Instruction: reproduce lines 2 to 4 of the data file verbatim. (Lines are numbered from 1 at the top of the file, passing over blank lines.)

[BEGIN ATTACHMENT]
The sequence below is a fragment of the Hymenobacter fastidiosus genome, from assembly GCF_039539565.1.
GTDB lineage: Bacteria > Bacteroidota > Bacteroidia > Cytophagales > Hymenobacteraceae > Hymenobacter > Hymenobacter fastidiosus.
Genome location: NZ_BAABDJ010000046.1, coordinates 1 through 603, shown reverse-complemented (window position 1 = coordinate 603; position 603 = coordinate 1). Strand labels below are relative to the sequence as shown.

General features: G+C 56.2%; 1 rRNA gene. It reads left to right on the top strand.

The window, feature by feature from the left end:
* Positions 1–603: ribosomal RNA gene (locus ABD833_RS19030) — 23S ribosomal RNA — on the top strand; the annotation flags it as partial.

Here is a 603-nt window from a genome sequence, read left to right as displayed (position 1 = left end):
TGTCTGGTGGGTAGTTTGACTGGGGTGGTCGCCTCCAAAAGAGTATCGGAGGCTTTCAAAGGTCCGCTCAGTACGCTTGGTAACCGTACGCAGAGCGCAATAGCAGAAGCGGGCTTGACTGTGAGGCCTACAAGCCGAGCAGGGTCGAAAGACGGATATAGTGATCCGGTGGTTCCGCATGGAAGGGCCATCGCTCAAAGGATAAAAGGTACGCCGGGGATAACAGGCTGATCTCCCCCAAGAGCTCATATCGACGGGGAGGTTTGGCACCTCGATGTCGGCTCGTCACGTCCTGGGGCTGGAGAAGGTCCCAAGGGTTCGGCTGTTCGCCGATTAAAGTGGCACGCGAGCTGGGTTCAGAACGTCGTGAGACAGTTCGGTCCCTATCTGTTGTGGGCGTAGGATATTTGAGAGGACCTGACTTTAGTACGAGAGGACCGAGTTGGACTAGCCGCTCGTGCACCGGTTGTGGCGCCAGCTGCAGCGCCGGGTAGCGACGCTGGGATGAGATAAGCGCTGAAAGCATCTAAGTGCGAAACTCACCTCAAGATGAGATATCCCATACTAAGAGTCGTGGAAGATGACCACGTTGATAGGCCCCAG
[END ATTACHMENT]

GTDB lineage: Bacteria > Bacteroidota > Bacteroidia > Cytophagales > Hymenobacteraceae > Hymenobacter > Hymenobacter fastidiosus.
Genome location: NZ_BAABDJ010000046.1, coordinates 1 through 603, shown reverse-complemented (window position 1 = coordinate 603; position 603 = coordinate 1). Strand labels below are relative to the sequence as shown.

General features: G+C 56.2%; 1 rRNA gene. It reads left to right on the top strand.